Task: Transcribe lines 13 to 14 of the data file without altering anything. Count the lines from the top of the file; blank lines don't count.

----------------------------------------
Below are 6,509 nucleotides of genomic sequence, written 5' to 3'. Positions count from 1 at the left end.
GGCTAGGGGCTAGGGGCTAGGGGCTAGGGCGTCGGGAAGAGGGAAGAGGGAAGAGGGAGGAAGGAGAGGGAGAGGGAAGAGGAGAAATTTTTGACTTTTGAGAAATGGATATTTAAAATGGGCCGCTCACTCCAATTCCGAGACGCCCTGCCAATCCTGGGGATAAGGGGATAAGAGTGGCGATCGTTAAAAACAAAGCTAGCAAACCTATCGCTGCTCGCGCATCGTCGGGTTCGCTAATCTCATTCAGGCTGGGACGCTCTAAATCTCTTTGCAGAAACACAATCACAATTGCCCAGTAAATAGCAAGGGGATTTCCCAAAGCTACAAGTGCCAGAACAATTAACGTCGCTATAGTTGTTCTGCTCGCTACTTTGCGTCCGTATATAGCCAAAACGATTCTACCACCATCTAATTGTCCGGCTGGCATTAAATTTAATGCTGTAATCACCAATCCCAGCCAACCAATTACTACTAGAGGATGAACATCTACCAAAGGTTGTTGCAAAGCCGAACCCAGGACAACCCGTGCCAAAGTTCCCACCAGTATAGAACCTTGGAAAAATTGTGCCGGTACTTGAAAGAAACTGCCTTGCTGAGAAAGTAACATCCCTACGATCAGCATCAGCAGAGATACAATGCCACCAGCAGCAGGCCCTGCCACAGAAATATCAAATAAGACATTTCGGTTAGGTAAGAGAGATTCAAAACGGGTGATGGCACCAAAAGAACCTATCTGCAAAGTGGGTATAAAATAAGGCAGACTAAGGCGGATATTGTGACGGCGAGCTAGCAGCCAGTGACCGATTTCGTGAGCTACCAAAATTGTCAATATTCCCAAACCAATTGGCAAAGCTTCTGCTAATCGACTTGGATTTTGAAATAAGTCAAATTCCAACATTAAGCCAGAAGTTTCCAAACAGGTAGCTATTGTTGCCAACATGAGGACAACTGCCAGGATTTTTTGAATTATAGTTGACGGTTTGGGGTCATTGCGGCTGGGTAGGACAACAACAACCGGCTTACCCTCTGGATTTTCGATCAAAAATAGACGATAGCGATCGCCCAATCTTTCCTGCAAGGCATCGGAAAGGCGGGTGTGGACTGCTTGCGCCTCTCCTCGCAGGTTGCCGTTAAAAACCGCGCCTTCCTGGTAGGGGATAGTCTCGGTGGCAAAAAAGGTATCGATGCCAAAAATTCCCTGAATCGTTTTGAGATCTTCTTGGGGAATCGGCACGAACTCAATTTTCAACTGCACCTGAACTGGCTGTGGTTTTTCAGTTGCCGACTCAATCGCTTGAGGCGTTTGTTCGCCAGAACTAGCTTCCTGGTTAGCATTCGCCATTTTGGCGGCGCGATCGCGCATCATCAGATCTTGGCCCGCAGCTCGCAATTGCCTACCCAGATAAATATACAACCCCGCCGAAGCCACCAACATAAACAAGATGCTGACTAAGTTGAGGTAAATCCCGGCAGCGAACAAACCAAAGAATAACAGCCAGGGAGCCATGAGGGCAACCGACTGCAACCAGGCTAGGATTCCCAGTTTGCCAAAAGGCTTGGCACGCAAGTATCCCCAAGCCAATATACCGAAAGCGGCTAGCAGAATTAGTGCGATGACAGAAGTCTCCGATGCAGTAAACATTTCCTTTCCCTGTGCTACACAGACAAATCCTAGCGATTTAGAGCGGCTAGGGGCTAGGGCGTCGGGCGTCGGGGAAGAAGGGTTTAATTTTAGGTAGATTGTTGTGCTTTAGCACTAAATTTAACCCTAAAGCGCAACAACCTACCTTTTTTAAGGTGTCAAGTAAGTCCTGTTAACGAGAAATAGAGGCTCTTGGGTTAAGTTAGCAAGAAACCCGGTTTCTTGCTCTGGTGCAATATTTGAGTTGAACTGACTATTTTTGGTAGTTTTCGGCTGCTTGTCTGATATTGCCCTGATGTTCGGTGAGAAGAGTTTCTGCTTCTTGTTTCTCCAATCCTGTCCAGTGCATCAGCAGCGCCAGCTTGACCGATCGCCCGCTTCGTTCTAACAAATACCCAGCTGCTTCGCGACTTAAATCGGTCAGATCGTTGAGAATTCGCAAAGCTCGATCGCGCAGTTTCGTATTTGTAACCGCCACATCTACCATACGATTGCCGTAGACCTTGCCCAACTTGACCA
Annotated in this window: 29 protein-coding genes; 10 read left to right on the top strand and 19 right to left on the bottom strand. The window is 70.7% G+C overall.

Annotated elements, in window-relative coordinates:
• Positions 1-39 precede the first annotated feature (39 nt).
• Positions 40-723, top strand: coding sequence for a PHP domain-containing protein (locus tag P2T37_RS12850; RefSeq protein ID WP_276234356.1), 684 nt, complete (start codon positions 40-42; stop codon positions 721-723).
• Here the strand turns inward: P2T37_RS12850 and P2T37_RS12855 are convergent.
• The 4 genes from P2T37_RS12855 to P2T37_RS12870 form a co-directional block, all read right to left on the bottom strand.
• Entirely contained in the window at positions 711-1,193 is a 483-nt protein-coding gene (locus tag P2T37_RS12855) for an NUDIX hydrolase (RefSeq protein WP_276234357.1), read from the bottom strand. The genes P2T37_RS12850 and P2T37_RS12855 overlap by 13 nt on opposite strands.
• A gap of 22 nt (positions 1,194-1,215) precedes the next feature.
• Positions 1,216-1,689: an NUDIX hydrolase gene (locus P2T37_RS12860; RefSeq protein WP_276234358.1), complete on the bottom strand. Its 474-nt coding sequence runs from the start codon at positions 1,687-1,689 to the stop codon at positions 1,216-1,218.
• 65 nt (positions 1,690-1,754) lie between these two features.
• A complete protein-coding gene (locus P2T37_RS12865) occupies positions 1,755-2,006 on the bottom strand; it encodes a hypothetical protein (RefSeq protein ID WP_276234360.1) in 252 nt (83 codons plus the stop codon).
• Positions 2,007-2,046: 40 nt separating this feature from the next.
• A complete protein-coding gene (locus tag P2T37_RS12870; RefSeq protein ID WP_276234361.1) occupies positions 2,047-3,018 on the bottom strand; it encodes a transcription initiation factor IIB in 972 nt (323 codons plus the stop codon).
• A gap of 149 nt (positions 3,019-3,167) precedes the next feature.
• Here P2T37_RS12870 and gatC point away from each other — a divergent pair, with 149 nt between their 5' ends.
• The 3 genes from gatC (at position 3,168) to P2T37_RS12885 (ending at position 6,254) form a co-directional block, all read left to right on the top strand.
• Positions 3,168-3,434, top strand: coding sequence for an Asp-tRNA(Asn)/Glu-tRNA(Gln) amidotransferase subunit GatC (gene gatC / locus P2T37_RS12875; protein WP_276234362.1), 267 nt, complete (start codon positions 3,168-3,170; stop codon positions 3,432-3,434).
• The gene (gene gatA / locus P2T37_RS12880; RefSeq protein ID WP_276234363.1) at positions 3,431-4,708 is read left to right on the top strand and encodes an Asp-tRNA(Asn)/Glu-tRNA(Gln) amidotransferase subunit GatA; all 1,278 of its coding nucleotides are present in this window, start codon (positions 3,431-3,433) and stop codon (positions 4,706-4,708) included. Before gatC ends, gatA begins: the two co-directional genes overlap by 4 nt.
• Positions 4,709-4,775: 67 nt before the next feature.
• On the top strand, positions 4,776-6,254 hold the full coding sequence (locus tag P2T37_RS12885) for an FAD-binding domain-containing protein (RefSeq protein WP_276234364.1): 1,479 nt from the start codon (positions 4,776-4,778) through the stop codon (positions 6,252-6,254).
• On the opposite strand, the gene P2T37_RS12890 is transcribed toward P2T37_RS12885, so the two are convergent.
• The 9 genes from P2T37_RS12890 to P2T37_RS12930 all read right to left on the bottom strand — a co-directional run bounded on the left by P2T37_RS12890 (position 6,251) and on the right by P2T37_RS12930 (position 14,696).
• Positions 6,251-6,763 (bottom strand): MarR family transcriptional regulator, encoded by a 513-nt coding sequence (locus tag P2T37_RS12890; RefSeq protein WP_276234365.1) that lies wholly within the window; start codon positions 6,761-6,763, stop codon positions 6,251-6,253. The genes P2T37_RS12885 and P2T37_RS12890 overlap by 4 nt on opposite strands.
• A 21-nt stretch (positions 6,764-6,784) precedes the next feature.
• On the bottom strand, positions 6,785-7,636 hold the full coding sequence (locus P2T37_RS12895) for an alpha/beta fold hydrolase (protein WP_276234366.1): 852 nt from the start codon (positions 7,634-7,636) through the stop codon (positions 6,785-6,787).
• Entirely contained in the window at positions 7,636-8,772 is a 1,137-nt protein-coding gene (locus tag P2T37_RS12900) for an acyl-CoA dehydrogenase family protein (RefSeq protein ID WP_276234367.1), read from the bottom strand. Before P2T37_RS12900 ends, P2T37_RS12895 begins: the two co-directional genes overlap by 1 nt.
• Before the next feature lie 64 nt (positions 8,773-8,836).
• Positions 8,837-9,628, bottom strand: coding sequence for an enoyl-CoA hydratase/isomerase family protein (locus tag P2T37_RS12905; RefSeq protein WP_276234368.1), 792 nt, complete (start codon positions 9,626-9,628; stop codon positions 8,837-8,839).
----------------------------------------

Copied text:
• A complete protein-coding gene (locus P2T37_RS12865) occupies positions 1,755-2,006 on the bottom strand; it encodes a hypothetical protein (RefSeq protein ID WP_276234360.1) in 252 nt (83 codons plus the stop codon).
• Positions 2,007-2,046: 40 nt separating this feature from the next.